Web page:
Too Many Questions Overcome 'Warriors of Virtue'
Gire, Dann, Daily Herald (Arlington Heights, IL)
Byline: Dann Gire Daily Herald Film Critic
"Warriors of Virtue"
Written by Michael Vickerman and Hugh Kelley. Produced by Dennis Law, Ronald Law, Christopher Law, Jeremy Law and Patricia Ruben. Directed by Ronny Yu. An MGM release. Rated PG. 102 minutes.
Ryan Jeffers Mario Yedidia Ming Dennis Dun Yun Jack Tate Yee Doug Jones Lai Don Lewis Chi J. Todd Adam Tsun Adrienne Corcoran I don't understand something about this movie.
Actually, I don't understand lots of things about this movie. But let's start with this one.
The five title characters from "Warriors of Virtue" are kangaroos (in the same way that Teenage Mutant Ninja Turtles are turtles), and they have impressive job descriptions.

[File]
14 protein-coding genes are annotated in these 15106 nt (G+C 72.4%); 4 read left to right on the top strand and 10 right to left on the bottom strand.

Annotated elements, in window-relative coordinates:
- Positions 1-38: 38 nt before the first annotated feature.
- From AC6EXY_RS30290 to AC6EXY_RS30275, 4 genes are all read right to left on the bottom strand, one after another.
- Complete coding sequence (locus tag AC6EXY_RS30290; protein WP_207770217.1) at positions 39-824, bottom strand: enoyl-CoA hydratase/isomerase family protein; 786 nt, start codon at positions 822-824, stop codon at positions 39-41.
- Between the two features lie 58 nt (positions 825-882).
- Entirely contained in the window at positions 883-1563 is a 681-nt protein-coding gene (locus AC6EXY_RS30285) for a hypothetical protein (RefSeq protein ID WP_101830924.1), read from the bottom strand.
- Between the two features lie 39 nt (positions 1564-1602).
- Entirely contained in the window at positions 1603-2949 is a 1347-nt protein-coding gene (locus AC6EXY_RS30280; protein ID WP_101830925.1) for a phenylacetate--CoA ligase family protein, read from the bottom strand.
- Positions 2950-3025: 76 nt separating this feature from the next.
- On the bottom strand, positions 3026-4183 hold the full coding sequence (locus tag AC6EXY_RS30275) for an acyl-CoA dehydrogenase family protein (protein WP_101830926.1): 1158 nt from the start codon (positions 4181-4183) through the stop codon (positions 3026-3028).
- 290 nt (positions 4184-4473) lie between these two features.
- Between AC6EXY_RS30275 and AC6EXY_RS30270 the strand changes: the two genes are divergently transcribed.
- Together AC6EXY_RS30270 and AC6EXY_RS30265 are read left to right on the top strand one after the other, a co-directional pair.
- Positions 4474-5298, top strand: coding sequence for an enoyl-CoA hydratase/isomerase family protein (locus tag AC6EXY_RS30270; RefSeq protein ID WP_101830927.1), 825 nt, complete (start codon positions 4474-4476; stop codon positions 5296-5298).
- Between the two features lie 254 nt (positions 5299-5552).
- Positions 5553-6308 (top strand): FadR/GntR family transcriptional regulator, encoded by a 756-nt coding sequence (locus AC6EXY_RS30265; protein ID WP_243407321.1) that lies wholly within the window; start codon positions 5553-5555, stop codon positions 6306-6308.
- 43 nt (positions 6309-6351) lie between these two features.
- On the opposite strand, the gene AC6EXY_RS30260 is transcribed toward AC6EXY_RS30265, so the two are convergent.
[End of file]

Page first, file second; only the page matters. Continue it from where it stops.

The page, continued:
Yun stands for the virtue of benevolence. Yee stands for the virtue of righteousness. Lai stands for the virtue of order and stability. Chi stands for the virtue of wisdom. Tsun stands for the virtue of loyalty.
Yet, despite their apparent commitment to peace and gentleness, these virtuous characters spend almost every waking moment kung-fuing the living daylights out of everyone else in the cast.
"Warriors of Virtue" comes to the big screen as a train collision of storytelling cultures. The premise of the Roo Warriors came from four brothers - medical doctors no less - born and raised in Hong Kong.
The director, Ronny Yu, comes from China, but he received his education in the United States and lives in Australia, so he became the natural choice to make a Chinese movie about pugnacious marsupials for American viewers.
As you might expect, "Warriors of Virtue" has lots of the flashy martial arts action and supernatural trappings you'd expect to see in a Chinese adventure film. …